I was so upset that this had happened but I thought How bad, really, can it be?, it would look like I just had one eye closed, a permanent wink. No. It did not.

The eye was closed on the left and the right side of the lids. They did this by suturing shut top lid to bottom lid. Ultimately it would heal together like a cut. There was an opening in the middle so they could examine it when need be. It was disgusting. Mt stomach lurched when I saw myself the first time. It was made worse by the stroke-like appearance I now had as a result of the paralysis.

I thought I could write more but it is harder to write than I thought. Maybe this is the cathartic part.

7 comments:

  1. Oh Carol, you poor thing! How awful for you! Major hugs,
    Chelle

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  2. Thanks Chelle. I appreciate them and gentle hugs to you. Have a good night. Carol

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  3. My name is Karen and I just posted a comment for you on your other article, and now this! Major hugs to you, and even stronger prayers are going up for you. I am so sorry. I said this in my other comment, but after living in intolerable pain for 28 years, I was diagnosed with non hodgkins lymphoma on June 1st by an ENT who biopsied the gigantic node on my neck (which my PCP said was just a cyst), and I wouldn't even think of prolonging my life. It's been nearly 2 months and I haven't even seen an oncologist yet. It's sad that my pain has been so untreated (even though it is well-documented) that I don't want to prolong my life. My pain isn't visible to the naked eye, therefore it isn't "real" to the world. But this diagnosis is actually an answer to prayer that there was an end in sight. But even now, after suffering suicidal level pain for 28 years, people think I'm being a ninny and not brave like others for not undergoing chemo or radiation. You can't win with people. I don't even try anymore. I think the constant frustration of having people judge me for pain they couldn't see drove me just as crazy as the pain I've lived with. As I said in my first comment that just got posted a few minutes ago, I told one doctor recently that it's better to suffer physical pain than to add psychological abuse to it too by asking for help. I'm so sorry that you have this additional trial now though. It is helping me to know that I am not alone in my 28 year journey. I thought it was just me (negative Narcissism--I laughed at that. I NEED to laugh. It gets those endorphins going). I'll keep checking on your posts. And again, I'm so very sorry for your continuing suffering.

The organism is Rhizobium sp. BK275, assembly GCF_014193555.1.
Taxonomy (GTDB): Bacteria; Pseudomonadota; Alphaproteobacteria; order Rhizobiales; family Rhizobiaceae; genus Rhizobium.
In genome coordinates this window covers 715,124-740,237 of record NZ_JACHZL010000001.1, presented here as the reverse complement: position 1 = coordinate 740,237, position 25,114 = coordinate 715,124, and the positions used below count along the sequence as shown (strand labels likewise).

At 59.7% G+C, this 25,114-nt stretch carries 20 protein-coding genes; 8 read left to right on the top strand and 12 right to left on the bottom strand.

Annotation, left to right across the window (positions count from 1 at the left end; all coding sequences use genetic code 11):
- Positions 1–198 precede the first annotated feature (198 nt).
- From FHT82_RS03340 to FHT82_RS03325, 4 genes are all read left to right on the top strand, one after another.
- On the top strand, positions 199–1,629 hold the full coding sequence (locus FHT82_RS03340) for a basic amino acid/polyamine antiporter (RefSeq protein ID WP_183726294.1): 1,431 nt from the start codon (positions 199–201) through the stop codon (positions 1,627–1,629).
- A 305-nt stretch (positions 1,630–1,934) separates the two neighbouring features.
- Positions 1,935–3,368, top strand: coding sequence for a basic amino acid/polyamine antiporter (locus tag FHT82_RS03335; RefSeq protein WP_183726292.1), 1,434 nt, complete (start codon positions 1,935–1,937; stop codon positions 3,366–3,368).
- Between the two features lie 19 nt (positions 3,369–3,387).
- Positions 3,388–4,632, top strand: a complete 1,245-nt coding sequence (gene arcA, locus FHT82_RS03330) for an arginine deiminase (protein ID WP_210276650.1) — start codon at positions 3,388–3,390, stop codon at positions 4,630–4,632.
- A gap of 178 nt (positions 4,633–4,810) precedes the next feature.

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  4. Hi Karen,
    That i one of the biggest problems for many of us, the invisibility. People tend to not trust what they can't see and they don;t want to believe that pain can actually last and last and last.
    Glad you got a laugh. Hope to do another happier one soon, trying to decide if I should do another intermission or just get to the end of the med mal story.
    Ill be looking for you. ((*_*)) and thank you. It does help to know others are in the same boat.
    gentle hugs again
    Carol

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  6. Pain Management Drs... Thank you for taking the time to read and comment. Carol